I intend to write much more on this, but for now I’d just like everyone to hold the question for a while.  Not “am I in denial?” — but rather, “what is it I am in denial about?” in relation to climate change.  This is a difficult task, like the scene in “Awakenings” where Robert De Niro’s character is facing a medical review board, and is asked by one of the doctors “Are you aware that you are acting out unconsciously” (physical twitches) and he shoots right back “If it is unconscious, how would I be aware of it?”  So here are some clues.  What scares you most about the future uncertainty facing climate change? What underlies that fear? What angers you the most about the whole issue?  To what extent is that anger a projection of your own unacknowledged fear?

I think I’ll do a post on the degrees and varieties of denial next week…  In the meantime, if someone wants to sell you some beach front property in Miami, maybe with a 30 year assumable mortgage, ummm… Take a rain check.

A Matter of Degree(s)


A letter to world powers from the Sustainable Development Solutions Network (UNSDSN), an initiative of the United Nations bringing together climate scientists, environmental experts, former heads of state,  and others, puts the matter rather bluntly:

“The world has agreed to limit the mean temperature increase to less than 2-degrees Centigrade (2°C). Even a 2°C increase will carry us to dangerous and unprecedented conditions not seen on Earth during the entire period of human civilization.”

Please consider that statement.  We are about half-way to 2°C right now, with a 30-50 year lag time, and it would take drastic, unprecedented political leadership from the U.S. in particular JUST TO LIMIT CLIMATE CHANGE TO 2°C!  In other words, the best case scenario, the most we can reasonably hope for, is a situation described by these concerned experts, scientists, and former world leaders as “dangerous and unprecedented conditions not seen on Earth during the entire period of human civilization.”

This is the baseline assumption for Planetary Hospice.  It is NOT a matter of being pessimistic.  It is a matter of not being in denial.  Is it pessimistic to acknowledge that our government is broken beyond repair and in the death grip of corporate and financial interests? Does anyone believe that the U.S. Congress will respond to the UNSDSN letter appropriately and expeditiously?  Of course not. And the science is actually quite clear on this point: the window of opportunity to avoid 2°C has probably already closed, and at best is closing right now, today, as I write this.

I think there is a tendency for people in denial to think that two or three degrees Celsius is not really that big a deal.  For them, the fever analogy is most apt.  Our body temperature is 96.7F, or 36C.  A 2°C rise in body temp correlates to running a fever of 102.2F.  Think about how lousy you feel with a fever at 102°C, and imagine being told you just have to live with that.  Add another 1°C, and now you are running a fever of 104.  Your life is in danger.  This is our mother’s body we are talking about.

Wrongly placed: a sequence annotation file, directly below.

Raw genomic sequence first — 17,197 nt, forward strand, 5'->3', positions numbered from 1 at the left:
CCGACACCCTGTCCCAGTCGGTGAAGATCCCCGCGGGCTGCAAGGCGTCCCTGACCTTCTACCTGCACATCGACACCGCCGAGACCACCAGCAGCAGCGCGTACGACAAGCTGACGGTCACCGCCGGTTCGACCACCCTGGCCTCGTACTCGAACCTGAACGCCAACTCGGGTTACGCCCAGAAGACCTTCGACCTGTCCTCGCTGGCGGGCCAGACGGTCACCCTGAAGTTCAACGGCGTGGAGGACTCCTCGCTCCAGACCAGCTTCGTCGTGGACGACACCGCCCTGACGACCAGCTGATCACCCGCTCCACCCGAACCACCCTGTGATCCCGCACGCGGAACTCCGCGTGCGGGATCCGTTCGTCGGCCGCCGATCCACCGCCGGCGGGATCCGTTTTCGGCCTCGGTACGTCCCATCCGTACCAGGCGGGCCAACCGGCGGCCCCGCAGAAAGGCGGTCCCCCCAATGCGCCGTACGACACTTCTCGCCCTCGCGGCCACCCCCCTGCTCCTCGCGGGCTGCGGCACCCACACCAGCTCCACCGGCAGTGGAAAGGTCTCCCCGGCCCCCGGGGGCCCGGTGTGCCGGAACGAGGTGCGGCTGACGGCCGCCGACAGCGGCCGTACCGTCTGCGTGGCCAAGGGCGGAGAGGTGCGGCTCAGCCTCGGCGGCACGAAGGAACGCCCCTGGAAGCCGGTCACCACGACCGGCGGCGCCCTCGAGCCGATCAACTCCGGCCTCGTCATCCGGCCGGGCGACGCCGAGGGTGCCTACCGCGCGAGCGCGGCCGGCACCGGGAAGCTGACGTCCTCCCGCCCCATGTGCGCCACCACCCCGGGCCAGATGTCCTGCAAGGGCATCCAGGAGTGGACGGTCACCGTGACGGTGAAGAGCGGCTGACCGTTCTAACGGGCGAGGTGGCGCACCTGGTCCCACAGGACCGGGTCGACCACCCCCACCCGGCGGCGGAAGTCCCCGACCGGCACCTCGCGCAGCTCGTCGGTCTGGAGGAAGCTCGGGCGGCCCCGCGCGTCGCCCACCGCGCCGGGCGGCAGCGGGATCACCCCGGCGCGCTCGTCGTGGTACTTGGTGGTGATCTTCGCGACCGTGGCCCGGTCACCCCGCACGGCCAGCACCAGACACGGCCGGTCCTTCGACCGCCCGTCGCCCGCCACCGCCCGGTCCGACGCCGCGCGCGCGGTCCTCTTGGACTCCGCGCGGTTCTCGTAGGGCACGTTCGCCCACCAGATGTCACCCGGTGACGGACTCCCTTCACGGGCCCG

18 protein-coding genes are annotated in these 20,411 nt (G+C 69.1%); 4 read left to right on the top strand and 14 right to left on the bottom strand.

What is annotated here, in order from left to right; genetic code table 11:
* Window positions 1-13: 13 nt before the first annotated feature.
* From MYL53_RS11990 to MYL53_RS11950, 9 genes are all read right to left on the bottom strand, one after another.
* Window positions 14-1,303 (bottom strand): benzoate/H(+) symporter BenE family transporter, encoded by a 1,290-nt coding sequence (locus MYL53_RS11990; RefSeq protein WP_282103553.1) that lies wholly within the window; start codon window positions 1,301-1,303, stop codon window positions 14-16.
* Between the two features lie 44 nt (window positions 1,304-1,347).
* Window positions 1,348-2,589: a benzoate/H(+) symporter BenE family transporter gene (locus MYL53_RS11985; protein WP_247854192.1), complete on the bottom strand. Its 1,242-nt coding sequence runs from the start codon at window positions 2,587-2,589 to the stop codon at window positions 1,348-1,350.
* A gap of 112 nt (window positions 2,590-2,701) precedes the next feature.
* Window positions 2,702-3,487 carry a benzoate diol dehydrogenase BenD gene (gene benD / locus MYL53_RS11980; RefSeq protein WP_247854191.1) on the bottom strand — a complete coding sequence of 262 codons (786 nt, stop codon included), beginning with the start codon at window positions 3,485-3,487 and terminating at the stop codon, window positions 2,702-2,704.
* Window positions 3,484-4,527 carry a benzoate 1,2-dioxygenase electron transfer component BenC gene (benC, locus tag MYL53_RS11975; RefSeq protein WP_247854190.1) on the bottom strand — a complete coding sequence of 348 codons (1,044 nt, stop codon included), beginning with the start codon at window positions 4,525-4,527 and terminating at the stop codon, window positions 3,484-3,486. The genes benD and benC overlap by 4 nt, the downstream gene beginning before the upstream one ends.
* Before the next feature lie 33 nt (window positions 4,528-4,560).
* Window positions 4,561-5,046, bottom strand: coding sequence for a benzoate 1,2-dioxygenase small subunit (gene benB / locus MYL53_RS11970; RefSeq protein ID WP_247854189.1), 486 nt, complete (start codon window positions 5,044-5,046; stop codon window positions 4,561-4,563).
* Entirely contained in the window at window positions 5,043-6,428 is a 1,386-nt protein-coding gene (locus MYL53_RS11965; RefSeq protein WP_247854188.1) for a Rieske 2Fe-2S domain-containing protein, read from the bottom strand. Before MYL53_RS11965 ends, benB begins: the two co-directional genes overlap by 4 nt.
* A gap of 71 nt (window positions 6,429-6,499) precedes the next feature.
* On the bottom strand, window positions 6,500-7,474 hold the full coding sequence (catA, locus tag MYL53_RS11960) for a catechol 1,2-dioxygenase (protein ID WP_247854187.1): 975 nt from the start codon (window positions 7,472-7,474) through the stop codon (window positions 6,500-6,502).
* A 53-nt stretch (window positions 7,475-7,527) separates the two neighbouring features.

Every degree matters.

Mother Earth Wants YOU!

Prometheus by Piero di Cosimo (1515)

Okay, Planetarians, here we go!  The intention of this newly minted web site is to set the spiritual container for, and eventually become  a kind of virtual clearinghouse for, the nascent ‘Planetary Hospice Movement’ …

So to begin, I am issuing the clarion call around the world for all those kind hearted, clear eyed souls to become Volunteer Caregivers for Mother Earth & all her many children.  If you think you might have the emotional temperament and necessary skill set for this kind of meaningful engagement is social transformation, please read this:

The Planetary Hospice Movement

If this virtual conch shell call resonates in your soul, then enlist your self now with uncertain (or at least open-ended) intention, and a pure motivation emanating from a heart as big as the world.

This paper is a follow up to the original Planetary Hospice: Rebirthing Planet Earth.  That paper has been published widely over the past few months (though this link has final edits).  It sets forth a broad conceptual outline for what Planetary Hospice entails, or should entail, while the more recent paper attempts to set the spiritual container for our movement.  If you haven’t read the Rebirthing paper, that’s probably the place to start.  If you prefer to start with shorter versions, you can find those on the Ecological Buddhism website here.  Or for an even more concise description of what this burgeoning movement is about, check out Carolyn Baker’s “Welcome to Planetary Hospice.”

Let me leave you with this beautiful and cogent thought from Andrea Brower, an honorary Planetary Hospice Caregiver for sure:

“Hope, the belief in better possibilities, lies within one another and collective struggle. Let’s allow our hearts to be broken by the horror we witness everyday, but let us also remember that the depth of our pain is the depth of our love. That love, in ourselves and reflected in others, should be all the evidence we need that the fight for a better world is never futile.”           ~ from Horror & Hope.